The Maker Movement Is About the Economy, Stupid

By:  Rep. Mark Takano

A movement made up of hobbyists, tinkerers, crafters and innovators is getting ready to change what you thought you knew about the American economy. They’re teaching a new generation how to repair rather than replace, and if what they’re looking for is not available, to invent it. They call themselves “makers,” and they will figure out how to build whatever you can imagine.

The last few decades have seen a steep decrease in domestic manufacturing, and many people seemed to buy in to the proposition that our manufacturing sector had forever fallen behind. Analysts became resigned to the idea that labor costs in Asia and Mexico would never allow us to be competitive, and that we needed to shift the fundamentals of our economy to reflect this. We shut down factories, focused on the creation of vast supply networks, and began retraining our students to look for jobs outside of factories.

As consumers, many Americans initially seemed complacent with the situation. Outsourcing brought down the price of consumer goods. In turn, increased purchasing power made more people feel as though they were firmly part of the middle class. However, that initial increase in purchasing power was undercut by the decrease in both domestic manufacturing and the overall quality of goods. The result was a sharp decline in manufacturing jobs and a generation of Americans that weren’t exposed to making things. At the start of the 21st century, 17.1 million Americans worked in the manufacturing sector. Currently, 12.1 million workers hold manufacturing jobs.

My good friend Gene Sherman, founder of Vocademy, a community workshop in my district known as a Makerspace, told me, “As a nation, we decided that making just wasn’t that important anymore.” However, he also noted, “We’ve since realized that was wrong. We are all makers. It’s in our genetic code.”

It was a visit to Vocademy that first sparked my interest in the Maker Movement, a tech-focused social initiative built around trying, failing, tinkering, innovating, and then sharing lessons learned along the way. Participants come from a kaleidoscope of backgrounds and experiences, including artisans and engineers, students and chefs, software developers and musicians. What they all have in common is a driving interest to innovate. And in recent years, they’ve been empowered by the democratization of advanced manufacturing tools like 3D printers, laser cutters, and CNC (computer numerical control) machines, among others. Both the prices of, and the baseline technical knowledge needed to operate, such machines, have recently dropped.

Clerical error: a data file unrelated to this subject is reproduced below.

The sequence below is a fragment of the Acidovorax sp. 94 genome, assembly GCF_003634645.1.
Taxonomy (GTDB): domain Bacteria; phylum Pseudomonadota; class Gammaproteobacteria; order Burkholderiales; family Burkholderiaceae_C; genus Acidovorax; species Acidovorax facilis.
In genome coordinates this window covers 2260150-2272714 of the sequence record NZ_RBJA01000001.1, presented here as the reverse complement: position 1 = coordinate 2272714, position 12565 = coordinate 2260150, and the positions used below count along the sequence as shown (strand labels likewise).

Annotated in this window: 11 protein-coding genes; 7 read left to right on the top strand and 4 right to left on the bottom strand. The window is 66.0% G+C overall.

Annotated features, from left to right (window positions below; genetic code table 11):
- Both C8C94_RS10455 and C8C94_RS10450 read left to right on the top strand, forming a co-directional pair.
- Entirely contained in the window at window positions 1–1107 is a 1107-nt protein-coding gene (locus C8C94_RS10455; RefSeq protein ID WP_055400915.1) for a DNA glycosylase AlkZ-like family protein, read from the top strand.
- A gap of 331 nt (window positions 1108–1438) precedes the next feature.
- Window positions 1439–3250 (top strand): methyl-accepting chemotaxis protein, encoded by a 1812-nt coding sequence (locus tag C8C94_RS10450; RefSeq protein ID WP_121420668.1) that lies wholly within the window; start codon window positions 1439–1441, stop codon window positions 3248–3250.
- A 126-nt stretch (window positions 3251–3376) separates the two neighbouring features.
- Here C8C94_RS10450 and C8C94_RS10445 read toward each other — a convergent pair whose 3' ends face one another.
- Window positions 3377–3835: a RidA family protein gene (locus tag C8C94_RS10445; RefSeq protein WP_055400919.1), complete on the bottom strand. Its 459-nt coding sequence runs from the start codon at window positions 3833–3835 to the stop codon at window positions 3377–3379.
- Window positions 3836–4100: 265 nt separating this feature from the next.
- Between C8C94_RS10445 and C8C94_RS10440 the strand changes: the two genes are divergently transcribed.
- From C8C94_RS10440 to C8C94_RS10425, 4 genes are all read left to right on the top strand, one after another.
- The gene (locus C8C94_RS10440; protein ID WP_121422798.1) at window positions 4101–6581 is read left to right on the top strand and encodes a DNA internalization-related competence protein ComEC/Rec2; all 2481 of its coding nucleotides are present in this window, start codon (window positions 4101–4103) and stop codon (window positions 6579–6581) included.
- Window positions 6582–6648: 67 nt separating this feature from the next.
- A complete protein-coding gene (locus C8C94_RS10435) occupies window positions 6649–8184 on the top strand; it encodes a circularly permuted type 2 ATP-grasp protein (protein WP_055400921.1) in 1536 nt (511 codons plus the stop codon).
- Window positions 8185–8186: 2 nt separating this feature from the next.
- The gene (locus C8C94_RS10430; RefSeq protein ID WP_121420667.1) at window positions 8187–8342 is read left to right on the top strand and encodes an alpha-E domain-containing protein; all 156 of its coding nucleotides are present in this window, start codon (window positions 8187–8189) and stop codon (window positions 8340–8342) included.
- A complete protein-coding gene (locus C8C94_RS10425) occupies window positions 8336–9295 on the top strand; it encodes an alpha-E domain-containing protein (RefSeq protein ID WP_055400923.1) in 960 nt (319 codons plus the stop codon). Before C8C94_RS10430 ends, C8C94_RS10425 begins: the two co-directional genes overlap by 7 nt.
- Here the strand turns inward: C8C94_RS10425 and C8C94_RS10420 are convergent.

While we associate garage workshops with early makers — like the home computing clubs that led to the PC revolution — this new generation of innovators have set up shops in large warehouses, or “Makerspaces,” that operate on a gym membership type business model. For an average of $100 a month, members receive access to millions of dollars’ worth of advanced manufacturing equipment. Once members are trained, they can use that equipment for any type of project they want to pursue.

While many of the projects are undertaken for purely personal enjoyment, it’s the fun and creativity of these projects that feeds innovation.

Some projects, like the Square credit card reader, which was first prototyped in a Makerspace, turn in to commercially viable products. The Internet has created a platform for these inventors to receive funding for their business ideas and take them straight to market. According to the e-commerce website Etsy, which acts as online storefront for crafters and the Maker community, “the Maker economy is on the rise… Already, there are over one million Etsy sellers worldwide, who together sold more than $1.35 billion in goods in 2013.”

Combine this change in purchasing patterns with declining domestic energy costs in the U.S., higher labor costs in Asia, higher international shipping costs, and supply chains that are becoming too complex to manage, and America is becoming a competitive location for companies to open factories in and begin manufacturing.

Corporate America, academia, and the federal government are taking note. Intel is creating and marketing products like a customizable controller board aimed at the Maker. Toyota worked with makers to develop an Urban Utility Concept Car. MIT is accepting maker portfolios in their application process. DARPA is funding a Makerspace that their employees can use, and back in June, the White House hosted their first Maker Faire.

In February, I joined with Congressmen Steve StiversMick Mulvaney, and Tim Ryan to launch the Congressional Maker Caucus. We are a bi-partisan group of lawmakers working to support and advocate for the community of makers in the halls of the United States Congress.

As the Maker Movement continues to spread, becoming an important part of American business and academia, it is drafting a blue print for rebuilding our manufacturing base and creating a sustainable new sector in our economy. That sector won’t be as susceptible to being copied and undercut on price, because it will foster constant innovation, something that Americans have always and will always be leaders in.